May 16, 2009 |
A pension board appointee of Los Angeles Mayor Antonio Villaraigosa may have violated city law by accepting a campaign donation from a Los Angeles businessman whose client sought a $10-million investment from the board. Kelly Candaele, who served until three weeks ago on the board of the Los Angeles City Employees' Retirement System, received $1,000 on Dec. 2 from Dan Weinstein, managing director of Wetherly Capital Group. That firm pitches investments to city and state pension boards.
April 24, 2009 |
A Los Angeles investment firm run by a well-known Southern California political operative has become ensnared in a widening probe into the fees paid to advisors who help place investments in public pension funds. Wetherly Capital Group has come under scrutiny for a $313,750 payment it made to a firm run by a New York political advisor who was arrested last month on charges of running a kickback scheme involving New York state's pension fund.
January 27, 2007 |
State prosecutors got a green light Friday to continue their fraud case against the Los Angeles-based company that manages American Funds, the largest U.S. stock and bond mutual fund group. A California Court of Appeal panel in Los Angeles ruled that Atty. Gen. Jerry Brown had the right to pursue the state's 2-year-old suit alleging that the fund company failed to adequately explain to its shareholders how it compensated brokerages that pitched its products. Capital Group Cos.
April 6, 2006 |
Altra Inc., a Los Angeles-based biofuel company, said it received $50 million in financing from a group of private investors including venture capitalist Vinod Khosla, a founder of Sun Microsystems. Altra, founded in 2004 as Malibu Capital Partners Inc., acquires and develops projects using renewable energy, including ethanol and biodiesel. The investors are Khosla Ventures, Angeleno Group, Kleiner Perkins Caufield & Byers, Omninet Private Equity and Sage Capital Partners.
October 18, 2005 |
The divorce trial of an executive with Los Angeles-based investment giant Capital Group Cos. will be partly closed to the public to prevent disclosures about the firm's inner workings, a Superior Court judge decided Monday. The ruling was a victory for the privately held company, which manages more than $1 trillion for clients worldwide. The firm has long closely guarded details of its own finances, including its revenue and profit.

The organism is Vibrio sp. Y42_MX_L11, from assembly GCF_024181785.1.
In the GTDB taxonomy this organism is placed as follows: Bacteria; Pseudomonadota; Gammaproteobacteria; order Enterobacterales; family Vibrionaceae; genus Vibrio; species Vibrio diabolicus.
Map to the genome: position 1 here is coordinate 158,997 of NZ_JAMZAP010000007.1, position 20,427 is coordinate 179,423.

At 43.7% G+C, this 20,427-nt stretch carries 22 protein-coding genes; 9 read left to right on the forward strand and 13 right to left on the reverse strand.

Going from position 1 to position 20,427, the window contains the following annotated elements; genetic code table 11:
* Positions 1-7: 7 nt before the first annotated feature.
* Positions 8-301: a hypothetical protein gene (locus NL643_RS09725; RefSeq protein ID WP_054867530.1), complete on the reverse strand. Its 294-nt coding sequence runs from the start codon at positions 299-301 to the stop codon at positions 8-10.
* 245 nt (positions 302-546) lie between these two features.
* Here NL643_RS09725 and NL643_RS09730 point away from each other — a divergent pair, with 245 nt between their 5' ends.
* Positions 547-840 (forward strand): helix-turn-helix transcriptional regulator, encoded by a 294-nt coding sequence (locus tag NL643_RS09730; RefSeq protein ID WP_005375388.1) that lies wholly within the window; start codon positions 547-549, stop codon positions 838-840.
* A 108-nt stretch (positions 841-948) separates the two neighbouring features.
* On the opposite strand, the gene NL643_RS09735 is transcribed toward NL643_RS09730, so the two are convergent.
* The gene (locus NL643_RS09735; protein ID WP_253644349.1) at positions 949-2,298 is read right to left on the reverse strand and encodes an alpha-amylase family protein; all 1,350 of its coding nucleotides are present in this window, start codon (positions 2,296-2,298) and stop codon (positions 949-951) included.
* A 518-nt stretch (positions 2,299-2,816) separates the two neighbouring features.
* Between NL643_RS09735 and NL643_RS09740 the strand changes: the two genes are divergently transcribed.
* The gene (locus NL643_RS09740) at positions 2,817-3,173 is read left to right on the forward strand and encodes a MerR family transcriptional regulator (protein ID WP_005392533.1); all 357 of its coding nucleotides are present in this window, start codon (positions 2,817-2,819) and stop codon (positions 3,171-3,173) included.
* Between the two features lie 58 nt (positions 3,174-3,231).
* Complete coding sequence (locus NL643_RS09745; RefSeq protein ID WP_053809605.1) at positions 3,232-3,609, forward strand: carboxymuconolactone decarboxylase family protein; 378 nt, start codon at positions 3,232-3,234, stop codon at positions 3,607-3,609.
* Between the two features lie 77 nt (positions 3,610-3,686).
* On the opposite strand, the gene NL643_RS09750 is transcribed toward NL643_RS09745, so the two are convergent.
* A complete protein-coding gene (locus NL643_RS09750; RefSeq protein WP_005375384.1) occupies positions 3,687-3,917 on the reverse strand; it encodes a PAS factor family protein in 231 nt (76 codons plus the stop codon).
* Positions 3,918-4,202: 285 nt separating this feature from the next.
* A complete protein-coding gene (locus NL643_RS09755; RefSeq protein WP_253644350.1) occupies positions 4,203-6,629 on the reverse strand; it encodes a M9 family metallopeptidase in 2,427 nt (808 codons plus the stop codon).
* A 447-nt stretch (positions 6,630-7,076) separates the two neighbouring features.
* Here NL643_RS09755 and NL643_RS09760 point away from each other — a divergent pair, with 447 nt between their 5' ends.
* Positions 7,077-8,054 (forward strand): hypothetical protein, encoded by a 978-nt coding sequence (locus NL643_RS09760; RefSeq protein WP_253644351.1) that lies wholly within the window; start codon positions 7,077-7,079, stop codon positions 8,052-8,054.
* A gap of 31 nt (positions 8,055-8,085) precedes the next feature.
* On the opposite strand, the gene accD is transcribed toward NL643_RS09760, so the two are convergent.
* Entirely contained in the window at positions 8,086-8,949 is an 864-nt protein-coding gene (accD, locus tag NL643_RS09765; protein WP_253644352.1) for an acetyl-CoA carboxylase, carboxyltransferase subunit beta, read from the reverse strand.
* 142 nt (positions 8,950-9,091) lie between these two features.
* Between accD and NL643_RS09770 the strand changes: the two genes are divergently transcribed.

October 14, 2005 |
A divorce case is threatening to reveal financial details of Capital Group Cos., the $1-trillion-asset Los Angeles money management firm that has long kept its internal business affairs closely guarded. The privately held company plans to ask a Superior Court judge to restrict public access to certain documents and testimony in the divorce trial of Capital executive Timothy Armour and Nina Ritter, according to Ritter and others familiar with the case. Trial is set to begin Monday.
February 20, 2005 |
Seventy-four years is a long time for a financial services company to go without making some big, highly embarrassing blunder. That may explain a lot about the defiant reaction of Los Angeles-based Capital Group Cos., parent of the American-brand mutual funds, as three regulatory agencies bear down on it for alleged violations of securities laws.
January 28, 2005 |
Eight investment funds in the Los Angeles-based Capital Group family have sued Honeywell International Inc., saying fraudulent financial projections in a 1997 bond sale cost them more than $130 million. Investors purchased the bonds issued by Florida-based Breed Technologies Inc. based on "false and misleading" statements from AlliedSignal Inc., the lawsuit claims. AlliedSignal acquired Honeywell Inc. in 1999 and changed its name to Honeywell International Inc.
January 15, 2005 |
Capital Group Cos., the Los Angeles-based firm that runs American Funds, negotiated lower stock-trading commissions from brokerages last year as expenditures throughout the U.S. mutual fund industry came under more scrutiny, the company said Friday. The move cut expenses that are borne by investors in American Funds. Capital Group spokesman Chuck Freadhoff said the commission costs were lowered by roughly one-third in 2004, but he declined to disclose the dollar amount.
October 6, 2004 |
Massachusetts' main state pension fund said Tuesday that it fired money management giant Capital Group Cos. because of poor returns, costing the Los Angeles company an account worth nearly $1 billion. The defection is the latest Capital has suffered from its Capital Guardian Trust unit, which at midyear managed about $95 billion in foreign stocks for institutional investors.